8 Things Your Psychologist Doesn't Know That You Can Use To Stop Panic

  • Plastic Memory Cells. The plastic memory cells are quick learners. The first time a trauma happens, they learn to react to every associated with the traumatic experience. But when those things are experienced and no trauma takes place, the plastic memory cells relearn and no longer react.
  • Storage Memory Cells. The storage memory cells are slow learners. The first time a trauma happens, they make no connections. But if the trauma is repeated, then the storage cells connect the things up. Let’s say you were repeatedly assaulted and could not escape. The storage cells will connect being unable to escape and danger. The storage cells will also associate arousal (rapid heart rate, rapid breathing rate, sweatiness, tension, overwhelm) with danger.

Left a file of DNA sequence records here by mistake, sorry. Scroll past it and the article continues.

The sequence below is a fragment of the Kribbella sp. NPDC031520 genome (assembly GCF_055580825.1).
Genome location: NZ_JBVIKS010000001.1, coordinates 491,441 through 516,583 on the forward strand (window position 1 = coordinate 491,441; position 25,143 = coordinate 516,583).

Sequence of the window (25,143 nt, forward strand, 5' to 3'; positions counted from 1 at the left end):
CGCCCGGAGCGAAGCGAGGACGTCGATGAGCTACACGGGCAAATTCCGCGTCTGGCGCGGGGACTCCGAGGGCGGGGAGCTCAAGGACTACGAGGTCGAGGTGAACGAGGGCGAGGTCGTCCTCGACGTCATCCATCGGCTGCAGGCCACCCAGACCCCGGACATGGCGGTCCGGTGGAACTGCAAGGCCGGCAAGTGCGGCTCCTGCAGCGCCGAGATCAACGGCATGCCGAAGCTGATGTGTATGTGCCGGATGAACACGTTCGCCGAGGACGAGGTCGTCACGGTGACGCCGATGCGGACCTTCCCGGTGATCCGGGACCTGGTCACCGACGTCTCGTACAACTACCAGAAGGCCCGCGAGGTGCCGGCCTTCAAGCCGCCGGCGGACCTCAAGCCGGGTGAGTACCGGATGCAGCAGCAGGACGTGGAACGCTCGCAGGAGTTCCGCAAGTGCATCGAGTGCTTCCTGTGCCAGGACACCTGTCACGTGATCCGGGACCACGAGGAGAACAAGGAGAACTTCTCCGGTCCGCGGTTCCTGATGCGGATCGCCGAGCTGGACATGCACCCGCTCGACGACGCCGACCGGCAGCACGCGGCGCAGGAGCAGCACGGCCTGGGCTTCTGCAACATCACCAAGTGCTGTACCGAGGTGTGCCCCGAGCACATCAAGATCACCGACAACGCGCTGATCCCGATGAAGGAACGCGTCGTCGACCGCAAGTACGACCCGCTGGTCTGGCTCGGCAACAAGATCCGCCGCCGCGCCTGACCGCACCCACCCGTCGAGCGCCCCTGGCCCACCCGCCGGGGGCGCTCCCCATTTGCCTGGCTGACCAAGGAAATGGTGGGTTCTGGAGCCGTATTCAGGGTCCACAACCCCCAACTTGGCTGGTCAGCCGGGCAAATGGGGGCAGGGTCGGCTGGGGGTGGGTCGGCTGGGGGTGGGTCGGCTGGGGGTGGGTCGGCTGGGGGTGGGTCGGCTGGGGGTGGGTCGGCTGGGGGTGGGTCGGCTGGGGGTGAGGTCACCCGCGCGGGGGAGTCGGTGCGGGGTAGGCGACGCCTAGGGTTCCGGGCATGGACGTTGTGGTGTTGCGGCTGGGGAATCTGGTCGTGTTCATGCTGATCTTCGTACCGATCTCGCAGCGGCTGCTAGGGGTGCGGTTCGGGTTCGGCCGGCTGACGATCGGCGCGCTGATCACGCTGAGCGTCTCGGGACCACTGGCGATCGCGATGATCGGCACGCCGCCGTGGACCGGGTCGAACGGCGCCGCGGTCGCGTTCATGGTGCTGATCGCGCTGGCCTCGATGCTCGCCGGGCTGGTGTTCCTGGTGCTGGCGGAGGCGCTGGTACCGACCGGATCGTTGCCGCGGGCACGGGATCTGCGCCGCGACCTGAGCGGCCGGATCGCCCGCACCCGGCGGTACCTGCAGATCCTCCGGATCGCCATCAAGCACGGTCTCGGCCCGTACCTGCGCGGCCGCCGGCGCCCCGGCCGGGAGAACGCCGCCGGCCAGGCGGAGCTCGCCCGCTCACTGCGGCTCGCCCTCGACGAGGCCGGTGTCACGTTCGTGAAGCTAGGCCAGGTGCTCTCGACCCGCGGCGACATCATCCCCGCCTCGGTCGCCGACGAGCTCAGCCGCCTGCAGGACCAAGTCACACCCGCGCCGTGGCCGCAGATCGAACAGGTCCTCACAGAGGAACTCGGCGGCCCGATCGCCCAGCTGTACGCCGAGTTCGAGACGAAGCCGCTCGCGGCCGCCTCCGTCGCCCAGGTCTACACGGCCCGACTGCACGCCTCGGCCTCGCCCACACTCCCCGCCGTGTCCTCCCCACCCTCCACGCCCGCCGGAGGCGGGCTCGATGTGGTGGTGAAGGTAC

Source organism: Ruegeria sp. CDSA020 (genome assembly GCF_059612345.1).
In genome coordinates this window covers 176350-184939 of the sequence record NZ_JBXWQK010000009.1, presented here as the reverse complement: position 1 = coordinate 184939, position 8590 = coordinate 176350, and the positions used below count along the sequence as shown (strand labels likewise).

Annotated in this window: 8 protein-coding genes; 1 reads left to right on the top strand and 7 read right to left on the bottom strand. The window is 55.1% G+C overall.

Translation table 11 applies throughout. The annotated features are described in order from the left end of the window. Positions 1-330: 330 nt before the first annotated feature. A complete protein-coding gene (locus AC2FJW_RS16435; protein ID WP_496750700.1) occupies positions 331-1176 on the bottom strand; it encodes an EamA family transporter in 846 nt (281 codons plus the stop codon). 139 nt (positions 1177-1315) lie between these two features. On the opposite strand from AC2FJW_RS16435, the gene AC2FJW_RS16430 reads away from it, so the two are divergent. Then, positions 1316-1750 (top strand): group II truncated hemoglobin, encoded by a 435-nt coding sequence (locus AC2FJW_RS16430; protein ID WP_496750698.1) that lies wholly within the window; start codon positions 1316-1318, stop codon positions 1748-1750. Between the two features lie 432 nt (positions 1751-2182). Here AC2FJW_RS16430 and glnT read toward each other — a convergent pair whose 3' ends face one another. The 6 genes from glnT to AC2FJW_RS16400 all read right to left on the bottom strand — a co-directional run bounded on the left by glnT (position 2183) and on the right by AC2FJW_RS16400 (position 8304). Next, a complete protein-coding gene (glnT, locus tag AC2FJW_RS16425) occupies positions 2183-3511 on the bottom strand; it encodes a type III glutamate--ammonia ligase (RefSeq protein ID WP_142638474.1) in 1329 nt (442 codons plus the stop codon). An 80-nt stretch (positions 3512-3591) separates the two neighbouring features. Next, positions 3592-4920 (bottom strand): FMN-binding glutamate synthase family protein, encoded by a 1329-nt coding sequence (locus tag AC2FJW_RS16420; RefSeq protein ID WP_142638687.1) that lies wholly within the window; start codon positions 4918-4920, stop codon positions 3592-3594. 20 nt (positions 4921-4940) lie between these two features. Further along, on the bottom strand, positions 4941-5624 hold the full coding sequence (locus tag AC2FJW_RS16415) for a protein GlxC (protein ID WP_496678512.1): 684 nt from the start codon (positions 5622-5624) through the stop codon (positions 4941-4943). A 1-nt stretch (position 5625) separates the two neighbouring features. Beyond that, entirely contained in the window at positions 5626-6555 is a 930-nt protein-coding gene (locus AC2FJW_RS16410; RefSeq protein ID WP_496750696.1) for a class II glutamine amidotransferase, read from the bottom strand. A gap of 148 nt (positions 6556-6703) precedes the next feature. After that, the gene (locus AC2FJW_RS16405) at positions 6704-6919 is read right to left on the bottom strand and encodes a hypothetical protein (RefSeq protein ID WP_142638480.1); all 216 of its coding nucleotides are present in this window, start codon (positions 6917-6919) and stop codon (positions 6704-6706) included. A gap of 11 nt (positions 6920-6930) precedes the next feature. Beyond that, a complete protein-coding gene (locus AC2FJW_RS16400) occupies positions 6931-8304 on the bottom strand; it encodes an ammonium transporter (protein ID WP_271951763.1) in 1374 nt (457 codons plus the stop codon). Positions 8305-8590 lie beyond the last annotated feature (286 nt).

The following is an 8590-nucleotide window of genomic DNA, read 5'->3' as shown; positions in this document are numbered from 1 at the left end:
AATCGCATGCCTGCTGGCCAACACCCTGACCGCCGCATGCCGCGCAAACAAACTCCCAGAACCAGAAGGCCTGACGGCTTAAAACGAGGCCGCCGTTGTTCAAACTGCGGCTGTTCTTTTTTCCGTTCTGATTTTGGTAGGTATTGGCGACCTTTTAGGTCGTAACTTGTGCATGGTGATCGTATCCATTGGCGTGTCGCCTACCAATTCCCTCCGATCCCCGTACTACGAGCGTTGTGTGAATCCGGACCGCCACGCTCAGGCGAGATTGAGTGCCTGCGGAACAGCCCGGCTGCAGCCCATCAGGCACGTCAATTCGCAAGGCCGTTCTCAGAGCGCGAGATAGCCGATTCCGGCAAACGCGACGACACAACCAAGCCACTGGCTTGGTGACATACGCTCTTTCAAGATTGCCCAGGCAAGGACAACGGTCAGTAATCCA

• Dependent Activation Is Inborn
  • Independent Activation Can Be Developed
  • The storage cells learn to react to the inability to escape. Thus bridges, tunnels, high places, airliners, MRIs, etc. are associated with danger and feel unsafe.
  • The storage cells learn to react to feelings of arousal. Thus rapid heart rate, rapid breathing rate, sweatiness, and tension mean danger.
  • When alarm is down-regulated, Executive Function determines whether a threat exists and what, if anything, needs to be done.
  • When alarm is not down-regulated, Executive Function is (a.) unable to recognize an imagined threat isn’t real, (b.) can’t fight imagination off and (c.) can’t get imagination to go away; in other words, can’t escape it.

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Capt Tom Bunn

Capt Tom Bunn

Tom Bunn is a retired airline captain and licensed therapist. He is the originator of the SOAR Fear of Flying Program.